This post is a follow up to my earlier post on diversity and representation. In short, while I think it's great that we're beginning to talk and write about race and representation in our fiction and field, I think we1 need to expand our analysis of whiteness.
I'm still working on figuring out what this means, and I'm sorry that I haven't developed my thinking sufficiently to be more clear on this. In light of that here are a collection of my thoughts on representation:
Whiteness is multiple and I think it's possible (and important) to depict whiteness and white characters critically and without recapitulating normalization. At the same time, it's important to avoid falling victim to a lot of the normalization to which uncritical representations of racial diversity often fall pray.
The theory around race and representation must deal with issues around assimilation. More diversity is useful, but to move forward on issues of representation, the field needs to better understand the process of assimilation. I want to see stories that help us unpack assimilation.
Whiteness is complex and a major problem with stories that "don't do race well," is not just that the characters aren't explicitly of color, but that whiteness isn't portrayed very well. This is part of the struggle of privilege, but not only does science fiction need to be better about diversity and representation of non-white characters, but we the thinking on whiteness needs to continue to evolve apace.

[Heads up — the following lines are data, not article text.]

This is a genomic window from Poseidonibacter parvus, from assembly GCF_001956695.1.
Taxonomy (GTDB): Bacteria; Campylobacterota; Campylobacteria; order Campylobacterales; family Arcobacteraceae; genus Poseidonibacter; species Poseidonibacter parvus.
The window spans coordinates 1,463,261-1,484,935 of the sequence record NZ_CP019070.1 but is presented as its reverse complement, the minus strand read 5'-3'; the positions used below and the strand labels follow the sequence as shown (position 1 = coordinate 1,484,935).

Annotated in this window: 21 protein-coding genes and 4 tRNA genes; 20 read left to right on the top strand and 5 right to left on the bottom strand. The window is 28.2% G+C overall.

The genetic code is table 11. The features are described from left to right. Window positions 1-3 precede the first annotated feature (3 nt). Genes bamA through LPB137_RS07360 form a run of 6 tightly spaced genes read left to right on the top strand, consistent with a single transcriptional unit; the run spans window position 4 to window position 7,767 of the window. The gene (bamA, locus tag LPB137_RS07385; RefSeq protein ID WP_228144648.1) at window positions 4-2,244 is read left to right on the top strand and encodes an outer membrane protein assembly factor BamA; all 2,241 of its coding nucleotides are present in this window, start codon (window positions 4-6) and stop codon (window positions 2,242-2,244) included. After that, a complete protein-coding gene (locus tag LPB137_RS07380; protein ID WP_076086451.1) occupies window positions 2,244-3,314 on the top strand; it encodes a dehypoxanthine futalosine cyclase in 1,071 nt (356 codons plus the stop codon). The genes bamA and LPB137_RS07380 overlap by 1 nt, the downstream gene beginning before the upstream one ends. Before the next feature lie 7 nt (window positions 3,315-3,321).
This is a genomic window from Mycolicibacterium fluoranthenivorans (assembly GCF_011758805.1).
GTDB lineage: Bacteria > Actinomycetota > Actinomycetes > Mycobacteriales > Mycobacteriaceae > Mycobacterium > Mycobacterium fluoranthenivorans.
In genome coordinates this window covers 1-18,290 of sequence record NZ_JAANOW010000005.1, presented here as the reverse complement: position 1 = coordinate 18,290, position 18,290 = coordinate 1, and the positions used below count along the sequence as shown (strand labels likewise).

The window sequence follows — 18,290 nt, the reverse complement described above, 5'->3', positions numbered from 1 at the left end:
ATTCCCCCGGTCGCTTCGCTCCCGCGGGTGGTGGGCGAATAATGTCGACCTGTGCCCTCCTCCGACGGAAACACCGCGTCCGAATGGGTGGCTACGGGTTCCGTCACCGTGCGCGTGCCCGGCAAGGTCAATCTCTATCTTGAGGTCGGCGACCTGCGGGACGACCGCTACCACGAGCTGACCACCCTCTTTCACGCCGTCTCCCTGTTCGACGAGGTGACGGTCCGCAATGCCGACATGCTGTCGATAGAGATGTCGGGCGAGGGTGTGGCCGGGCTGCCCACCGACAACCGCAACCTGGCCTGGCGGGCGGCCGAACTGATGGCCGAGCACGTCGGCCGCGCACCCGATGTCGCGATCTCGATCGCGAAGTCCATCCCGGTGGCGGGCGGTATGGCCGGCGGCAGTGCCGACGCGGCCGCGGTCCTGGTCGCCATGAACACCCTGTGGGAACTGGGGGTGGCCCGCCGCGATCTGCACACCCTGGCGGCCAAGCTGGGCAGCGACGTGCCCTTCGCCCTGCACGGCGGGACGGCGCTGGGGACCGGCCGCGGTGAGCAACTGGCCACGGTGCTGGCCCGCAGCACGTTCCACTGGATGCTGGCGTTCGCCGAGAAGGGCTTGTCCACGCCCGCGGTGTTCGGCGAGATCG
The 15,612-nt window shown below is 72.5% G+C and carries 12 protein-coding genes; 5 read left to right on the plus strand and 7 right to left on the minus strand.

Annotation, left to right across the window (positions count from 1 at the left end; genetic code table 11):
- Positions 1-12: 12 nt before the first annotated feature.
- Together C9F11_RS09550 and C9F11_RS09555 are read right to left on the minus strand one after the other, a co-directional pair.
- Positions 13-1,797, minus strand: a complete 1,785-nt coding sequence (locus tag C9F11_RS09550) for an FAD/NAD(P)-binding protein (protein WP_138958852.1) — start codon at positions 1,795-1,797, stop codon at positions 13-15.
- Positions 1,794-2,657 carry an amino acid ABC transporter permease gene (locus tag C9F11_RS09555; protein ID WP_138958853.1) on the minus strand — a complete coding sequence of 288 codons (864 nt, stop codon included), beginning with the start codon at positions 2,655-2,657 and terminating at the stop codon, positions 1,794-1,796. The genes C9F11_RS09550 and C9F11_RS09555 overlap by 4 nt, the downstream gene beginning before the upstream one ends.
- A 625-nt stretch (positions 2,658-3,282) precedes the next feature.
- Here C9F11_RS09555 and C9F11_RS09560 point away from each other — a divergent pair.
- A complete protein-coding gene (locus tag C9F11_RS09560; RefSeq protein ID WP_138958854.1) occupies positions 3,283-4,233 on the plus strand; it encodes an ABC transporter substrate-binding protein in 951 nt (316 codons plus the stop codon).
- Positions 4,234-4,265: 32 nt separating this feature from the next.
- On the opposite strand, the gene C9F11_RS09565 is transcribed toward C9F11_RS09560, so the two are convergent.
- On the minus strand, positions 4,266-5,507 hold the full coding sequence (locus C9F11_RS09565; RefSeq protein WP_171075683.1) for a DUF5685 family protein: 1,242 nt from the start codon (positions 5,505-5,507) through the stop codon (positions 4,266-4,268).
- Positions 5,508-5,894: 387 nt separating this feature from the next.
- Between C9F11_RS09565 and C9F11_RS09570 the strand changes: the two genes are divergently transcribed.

Discussions about diversity and representation in fiction often lead the under-informed to ask "So what, do you want to impose some sort of quota system? Does that mean diversity is more important than quality?"
The answer is almost always no.
I'd also like to point out that this is one of those cases where whiteness and systematic bias conspire to define "quality," in unuseful ways. But this is another argument for another time.
The canonical answer is: there's a great deal of amazing work written by people of color and a lot of great fiction that incorporates and addresses the experiences of people of color. This is great, and if we've learned anything in the last couple of years, it's that if you look for this work it's there. The real challenge revolves around cultivating that work so that there's more of it, and promoting2 that work so that there's a large audience.